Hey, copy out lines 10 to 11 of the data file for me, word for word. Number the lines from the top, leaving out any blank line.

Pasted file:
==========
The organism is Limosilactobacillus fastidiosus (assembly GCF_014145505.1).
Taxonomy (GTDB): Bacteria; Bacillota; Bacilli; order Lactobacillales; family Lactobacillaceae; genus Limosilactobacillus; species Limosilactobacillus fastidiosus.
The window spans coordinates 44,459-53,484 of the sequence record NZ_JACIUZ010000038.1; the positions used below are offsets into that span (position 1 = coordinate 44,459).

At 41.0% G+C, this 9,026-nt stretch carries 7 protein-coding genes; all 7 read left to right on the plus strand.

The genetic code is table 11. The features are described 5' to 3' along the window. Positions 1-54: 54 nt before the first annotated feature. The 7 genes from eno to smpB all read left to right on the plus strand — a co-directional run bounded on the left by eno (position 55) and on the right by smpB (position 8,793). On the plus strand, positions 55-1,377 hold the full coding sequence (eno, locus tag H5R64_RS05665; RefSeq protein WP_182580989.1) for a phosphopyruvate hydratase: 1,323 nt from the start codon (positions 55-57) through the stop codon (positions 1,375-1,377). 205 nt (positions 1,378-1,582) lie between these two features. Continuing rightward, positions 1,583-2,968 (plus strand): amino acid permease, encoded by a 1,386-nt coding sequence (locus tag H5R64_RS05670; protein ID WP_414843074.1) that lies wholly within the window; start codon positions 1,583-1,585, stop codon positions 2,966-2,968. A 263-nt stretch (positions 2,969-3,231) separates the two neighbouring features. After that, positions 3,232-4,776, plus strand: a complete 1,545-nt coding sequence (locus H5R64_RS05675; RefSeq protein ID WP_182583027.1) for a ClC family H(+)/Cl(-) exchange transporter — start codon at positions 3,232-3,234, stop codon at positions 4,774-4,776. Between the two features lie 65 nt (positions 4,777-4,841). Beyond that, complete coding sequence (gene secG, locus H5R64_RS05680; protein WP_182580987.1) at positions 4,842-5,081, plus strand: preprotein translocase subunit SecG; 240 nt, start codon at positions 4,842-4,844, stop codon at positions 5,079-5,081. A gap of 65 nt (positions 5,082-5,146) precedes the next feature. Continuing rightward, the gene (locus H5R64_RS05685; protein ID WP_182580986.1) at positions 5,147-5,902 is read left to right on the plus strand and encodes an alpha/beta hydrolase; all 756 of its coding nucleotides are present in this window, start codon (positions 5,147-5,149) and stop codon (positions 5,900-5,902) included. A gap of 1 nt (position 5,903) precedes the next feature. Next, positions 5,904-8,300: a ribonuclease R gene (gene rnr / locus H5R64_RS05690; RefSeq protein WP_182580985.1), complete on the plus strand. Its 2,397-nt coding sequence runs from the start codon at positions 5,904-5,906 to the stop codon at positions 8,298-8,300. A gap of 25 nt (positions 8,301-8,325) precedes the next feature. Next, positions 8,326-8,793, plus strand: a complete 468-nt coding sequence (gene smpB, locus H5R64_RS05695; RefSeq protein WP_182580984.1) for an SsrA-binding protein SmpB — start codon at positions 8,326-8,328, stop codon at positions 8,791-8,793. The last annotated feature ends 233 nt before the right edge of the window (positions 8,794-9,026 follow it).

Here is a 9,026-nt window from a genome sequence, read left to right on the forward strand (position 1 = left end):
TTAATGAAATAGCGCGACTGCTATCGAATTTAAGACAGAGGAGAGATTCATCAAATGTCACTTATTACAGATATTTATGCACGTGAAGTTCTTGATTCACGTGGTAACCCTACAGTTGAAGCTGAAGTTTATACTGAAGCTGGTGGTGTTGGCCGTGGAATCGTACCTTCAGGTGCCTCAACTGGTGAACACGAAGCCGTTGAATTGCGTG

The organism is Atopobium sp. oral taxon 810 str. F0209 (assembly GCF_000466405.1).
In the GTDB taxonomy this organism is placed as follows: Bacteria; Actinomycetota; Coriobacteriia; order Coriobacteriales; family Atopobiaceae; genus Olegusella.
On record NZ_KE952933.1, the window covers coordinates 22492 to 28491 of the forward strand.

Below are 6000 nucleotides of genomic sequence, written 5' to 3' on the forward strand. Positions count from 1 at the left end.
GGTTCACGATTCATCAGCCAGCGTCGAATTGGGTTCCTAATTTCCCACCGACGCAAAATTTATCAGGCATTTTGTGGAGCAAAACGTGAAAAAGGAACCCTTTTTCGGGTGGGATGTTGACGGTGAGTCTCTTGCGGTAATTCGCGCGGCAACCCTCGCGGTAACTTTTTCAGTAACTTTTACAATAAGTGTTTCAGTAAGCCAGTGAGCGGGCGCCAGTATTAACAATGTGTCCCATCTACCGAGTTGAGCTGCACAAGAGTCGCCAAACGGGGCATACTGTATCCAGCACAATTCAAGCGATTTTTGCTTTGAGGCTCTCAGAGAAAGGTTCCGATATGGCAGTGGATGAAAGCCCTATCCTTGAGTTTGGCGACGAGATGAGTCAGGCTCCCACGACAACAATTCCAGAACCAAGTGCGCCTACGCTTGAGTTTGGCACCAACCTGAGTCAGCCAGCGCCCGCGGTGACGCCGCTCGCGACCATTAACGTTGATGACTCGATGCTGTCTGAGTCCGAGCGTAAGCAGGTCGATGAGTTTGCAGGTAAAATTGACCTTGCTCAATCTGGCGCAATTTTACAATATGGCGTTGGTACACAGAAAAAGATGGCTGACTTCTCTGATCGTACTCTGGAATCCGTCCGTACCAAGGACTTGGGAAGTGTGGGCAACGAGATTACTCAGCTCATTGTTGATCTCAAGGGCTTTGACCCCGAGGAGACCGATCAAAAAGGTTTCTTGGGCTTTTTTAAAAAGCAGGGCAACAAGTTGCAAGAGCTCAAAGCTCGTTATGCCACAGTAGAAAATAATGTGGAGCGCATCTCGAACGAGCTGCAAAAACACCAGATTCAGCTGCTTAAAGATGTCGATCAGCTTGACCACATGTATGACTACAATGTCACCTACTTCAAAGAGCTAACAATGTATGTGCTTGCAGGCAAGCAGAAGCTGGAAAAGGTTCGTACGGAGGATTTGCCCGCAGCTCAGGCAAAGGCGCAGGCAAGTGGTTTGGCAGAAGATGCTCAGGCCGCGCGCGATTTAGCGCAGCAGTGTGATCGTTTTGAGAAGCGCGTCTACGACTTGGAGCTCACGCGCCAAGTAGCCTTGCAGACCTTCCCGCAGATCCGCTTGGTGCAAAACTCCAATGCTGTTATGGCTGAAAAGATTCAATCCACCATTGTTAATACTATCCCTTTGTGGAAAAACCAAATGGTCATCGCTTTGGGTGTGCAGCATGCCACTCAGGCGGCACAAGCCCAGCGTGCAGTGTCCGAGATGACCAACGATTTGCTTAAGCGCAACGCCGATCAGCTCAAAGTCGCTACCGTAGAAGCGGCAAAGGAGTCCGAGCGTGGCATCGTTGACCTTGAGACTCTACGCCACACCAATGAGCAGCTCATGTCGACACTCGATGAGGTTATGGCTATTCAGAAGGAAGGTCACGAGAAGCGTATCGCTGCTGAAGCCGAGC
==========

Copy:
On record NZ_KE952933.1, the window covers coordinates 22492 to 28491 of the forward strand.

Below are 6000 nucleotides of genomic sequence, written 5' to 3' on the forward strand. Positions count from 1 at the left end.